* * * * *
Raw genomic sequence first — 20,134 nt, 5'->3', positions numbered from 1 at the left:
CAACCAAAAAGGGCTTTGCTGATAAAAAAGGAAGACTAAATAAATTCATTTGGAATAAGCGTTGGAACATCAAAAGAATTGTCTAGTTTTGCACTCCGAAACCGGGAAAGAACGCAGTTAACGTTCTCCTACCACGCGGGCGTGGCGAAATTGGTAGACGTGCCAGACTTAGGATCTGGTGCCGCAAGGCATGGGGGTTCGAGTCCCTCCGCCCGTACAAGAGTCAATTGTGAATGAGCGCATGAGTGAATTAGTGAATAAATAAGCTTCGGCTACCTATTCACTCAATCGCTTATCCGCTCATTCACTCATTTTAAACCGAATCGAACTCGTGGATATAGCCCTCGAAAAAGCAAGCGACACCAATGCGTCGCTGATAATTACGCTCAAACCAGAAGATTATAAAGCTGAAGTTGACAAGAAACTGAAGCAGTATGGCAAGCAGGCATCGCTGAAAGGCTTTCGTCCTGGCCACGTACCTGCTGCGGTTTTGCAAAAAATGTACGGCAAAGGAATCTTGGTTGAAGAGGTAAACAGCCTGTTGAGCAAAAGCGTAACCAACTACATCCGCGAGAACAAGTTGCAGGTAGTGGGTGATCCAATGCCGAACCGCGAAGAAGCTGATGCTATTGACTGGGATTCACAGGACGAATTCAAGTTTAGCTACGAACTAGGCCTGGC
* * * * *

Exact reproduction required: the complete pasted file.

Raw genomic sequence first — 20,134 nt, 5'->3', positions numbered from 1 at the left:
CAACCAAAAAGGGCTTTGCTGATAAAAAAGGAAGACTAAATAAATTCATTTGGAATAAGCGTTGGAACATCAAAAGAATTGTCTAGTTTTGCACTCCGAAACCGGGAAAGAACGCAGTTAACGTTCTCCTACCACGCGGGCGTGGCGAAATTGGTAGACGTGCCAGACTTAGGATCTGGTGCCGCAAGGCATGGGGGTTCGAGTCCCTCCGCCCGTACAAGAGTCAATTGTGAATGAGCGCATGAGTGAATTAGTGAATAAATAAGCTTCGGCTACCTATTCACTCAATCGCTTATCCGCTCATTCACTCATTTTAAACCGAATCGAACTCGTGGATATAGCCCTCGAAAAAGCAAGCGACACCAATGCGTCGCTGATAATTACGCTCAAACCAGAAGATTATAAAGCTGAAGTTGACAAGAAACTGAAGCAGTATGGCAAGCAGGCATCGCTGAAAGGCTTTCGTCCTGGCCACGTACCTGCTGCGGTTTTGCAAAAAATGTACGGCAAAGGAATCTTGGTTGAAGAGGTAAACAGCCTGTTGAGCAAAAGCGTAACCAACTACATCCGCGAGAACAAGTTGCAGGTAGTGGGTGATCCAATGCCGAACCGCGAAGAAGCTGATGCTATTGACTGGGATTCACAGGACGAATTCAAGTTTAGCTACGAACTAGGCCTGGC